Non-verbal Communication

8
Feb

Non-verbal Communication

As promised last week I am going to talk about my observations of non-verbal communication. It is amazing how relevant these topics become when you really start to focus and think about them.

This past Friday we held a teacher workshop at Horizons talking about the core deficits of autism and ways that school personnel can make changes to improve those deficits. Of course one of the topics and activities that we talk about is communication. Nicole started this portion of the workshop by showing the short film One Man Band which is on the Cars dvd. I had never seen this short film, but it is an excellent example of how non-verbal communication can be used to convey an entire story. No words are used in this film, but the meaning can be derived simply by the actions, expressions and music made by the characters. Amazing!

Following this we split the attendees into groups and give each group a prop to use together. The rule is that there is no talking allowed, but they must find a way to use the material together as a group. This is one of my favorite activities because I love to see how people will try to communicate and work together without words. Some of the groups had no problem. One person took charge and then the others followed such as the bean bag group. They divided the bean bags equally and then began tossing them one at a time into the bucket. The card group also divided up the cards and then started to drop them on the floor into sorted number groups. The first person to get rid of all of their cards won. However the group that had the index cards, tape, scissors and paper clips started by sharing the materials, but then just worked independently of each other. No true communication going on or cooperation other than if someone needed the scissors or tape. The amount of gestures and animated facial expressions increased during this exercise. I think it is fascinating to see how different people try to communicate especially with people they don’t know.

As far as my other observations go I was walking down the hall behind a teacher and a student one day here at school. The student began by following her teacher, but when he put his hand behind his back and used a gesture to indicate that she should walk next to him she immediately interpreted that gesture and moved to walk by him. One night a few weeks ago we were meeting with a group of parents while Nicole was talking I was observing and one parent had his head turned and was looking off to the side with a passive look on his face. I wondered if he was listening. A few minutes later he came up with a great question that proved he had been listening, but his non-verbals sure weren’t communicating that. One more great example, yesterday I went to a classroom to pick up a student with asd for his speech session. As I went into the room I had my arms folded across my chest. He said to me “Why are you nervous?” After standing there for a minute stunned and trying to think why he would say that it hit me that he was interpreting my folded arms as my being nervous. I quickly assured him I wasn’t nervous just cold. Just think if that is the way he was interpreting my folded arms how often we guess what other people are thinking by what their body is telling us and how wrong we might be.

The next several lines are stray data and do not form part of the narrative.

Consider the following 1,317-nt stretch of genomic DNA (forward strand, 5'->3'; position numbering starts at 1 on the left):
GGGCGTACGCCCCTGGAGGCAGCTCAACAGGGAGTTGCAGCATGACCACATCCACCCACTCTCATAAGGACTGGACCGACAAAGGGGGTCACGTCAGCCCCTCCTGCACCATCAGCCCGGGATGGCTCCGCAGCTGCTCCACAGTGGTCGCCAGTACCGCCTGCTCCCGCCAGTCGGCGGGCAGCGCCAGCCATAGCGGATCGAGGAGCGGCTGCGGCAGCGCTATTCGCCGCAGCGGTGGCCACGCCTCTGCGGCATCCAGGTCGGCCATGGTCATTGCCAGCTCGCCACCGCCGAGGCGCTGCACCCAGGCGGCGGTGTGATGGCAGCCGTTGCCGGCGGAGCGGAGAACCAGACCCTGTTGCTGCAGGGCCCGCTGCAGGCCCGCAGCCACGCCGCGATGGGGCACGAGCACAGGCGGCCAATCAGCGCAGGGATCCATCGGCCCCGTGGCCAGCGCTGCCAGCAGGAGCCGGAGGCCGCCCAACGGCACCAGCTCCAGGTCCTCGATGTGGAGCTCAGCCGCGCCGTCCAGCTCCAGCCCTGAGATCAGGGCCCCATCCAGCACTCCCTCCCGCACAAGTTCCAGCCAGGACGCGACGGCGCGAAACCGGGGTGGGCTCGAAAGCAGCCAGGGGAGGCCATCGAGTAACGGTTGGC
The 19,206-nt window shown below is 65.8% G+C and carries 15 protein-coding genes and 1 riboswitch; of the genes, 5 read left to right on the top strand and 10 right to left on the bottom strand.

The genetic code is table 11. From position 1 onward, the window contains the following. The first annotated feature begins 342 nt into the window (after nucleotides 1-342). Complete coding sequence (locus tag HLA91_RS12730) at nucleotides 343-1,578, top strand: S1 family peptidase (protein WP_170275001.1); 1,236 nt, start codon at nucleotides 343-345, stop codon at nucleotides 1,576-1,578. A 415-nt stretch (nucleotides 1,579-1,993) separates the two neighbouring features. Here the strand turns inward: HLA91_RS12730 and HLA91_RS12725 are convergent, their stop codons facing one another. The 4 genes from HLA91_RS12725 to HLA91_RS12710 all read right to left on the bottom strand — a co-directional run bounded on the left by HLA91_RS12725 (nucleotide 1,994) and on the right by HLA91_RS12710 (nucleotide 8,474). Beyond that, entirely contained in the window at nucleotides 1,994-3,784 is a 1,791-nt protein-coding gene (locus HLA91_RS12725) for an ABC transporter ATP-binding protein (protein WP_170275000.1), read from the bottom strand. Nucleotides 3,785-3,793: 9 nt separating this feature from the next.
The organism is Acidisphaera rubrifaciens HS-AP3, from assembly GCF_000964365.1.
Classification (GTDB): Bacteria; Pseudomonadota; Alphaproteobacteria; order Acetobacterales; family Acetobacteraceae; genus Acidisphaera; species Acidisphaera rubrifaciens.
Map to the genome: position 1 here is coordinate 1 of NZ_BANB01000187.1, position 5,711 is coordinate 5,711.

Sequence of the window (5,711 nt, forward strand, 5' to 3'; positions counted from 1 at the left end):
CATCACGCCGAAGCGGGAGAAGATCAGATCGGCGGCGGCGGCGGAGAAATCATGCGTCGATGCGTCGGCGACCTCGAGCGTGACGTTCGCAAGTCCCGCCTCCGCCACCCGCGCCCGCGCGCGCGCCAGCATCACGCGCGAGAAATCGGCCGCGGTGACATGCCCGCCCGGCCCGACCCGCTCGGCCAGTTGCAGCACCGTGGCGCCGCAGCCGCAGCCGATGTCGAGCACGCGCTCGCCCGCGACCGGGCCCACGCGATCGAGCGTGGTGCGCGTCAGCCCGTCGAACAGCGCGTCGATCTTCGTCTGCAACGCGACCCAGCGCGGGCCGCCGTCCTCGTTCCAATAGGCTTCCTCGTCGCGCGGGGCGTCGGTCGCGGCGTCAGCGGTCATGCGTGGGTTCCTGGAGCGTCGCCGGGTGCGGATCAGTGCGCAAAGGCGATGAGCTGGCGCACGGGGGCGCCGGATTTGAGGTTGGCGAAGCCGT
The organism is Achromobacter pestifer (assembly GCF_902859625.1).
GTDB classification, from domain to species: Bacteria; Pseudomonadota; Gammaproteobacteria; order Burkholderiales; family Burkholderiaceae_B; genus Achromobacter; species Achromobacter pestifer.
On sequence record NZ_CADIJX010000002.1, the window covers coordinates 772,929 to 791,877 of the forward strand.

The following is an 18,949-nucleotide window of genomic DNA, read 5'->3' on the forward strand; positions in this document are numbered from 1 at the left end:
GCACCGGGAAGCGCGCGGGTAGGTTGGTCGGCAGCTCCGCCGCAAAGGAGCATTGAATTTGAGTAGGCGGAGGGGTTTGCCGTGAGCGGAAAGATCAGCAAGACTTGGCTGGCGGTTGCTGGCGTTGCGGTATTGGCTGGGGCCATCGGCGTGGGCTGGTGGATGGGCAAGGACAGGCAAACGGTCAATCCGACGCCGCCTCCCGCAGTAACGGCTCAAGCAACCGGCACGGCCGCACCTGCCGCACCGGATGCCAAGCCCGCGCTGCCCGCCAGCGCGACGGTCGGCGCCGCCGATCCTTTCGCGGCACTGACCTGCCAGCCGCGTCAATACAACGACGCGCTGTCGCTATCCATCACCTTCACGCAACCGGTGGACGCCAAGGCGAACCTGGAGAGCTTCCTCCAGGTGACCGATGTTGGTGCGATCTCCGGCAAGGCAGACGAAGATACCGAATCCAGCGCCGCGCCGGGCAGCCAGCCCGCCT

So for my words of wisdom this week just be careful of what your non-verbal communication might really be “saying” to other people. Next week I’ll be talking about processing as it relates to communication.

Till then,
Erin

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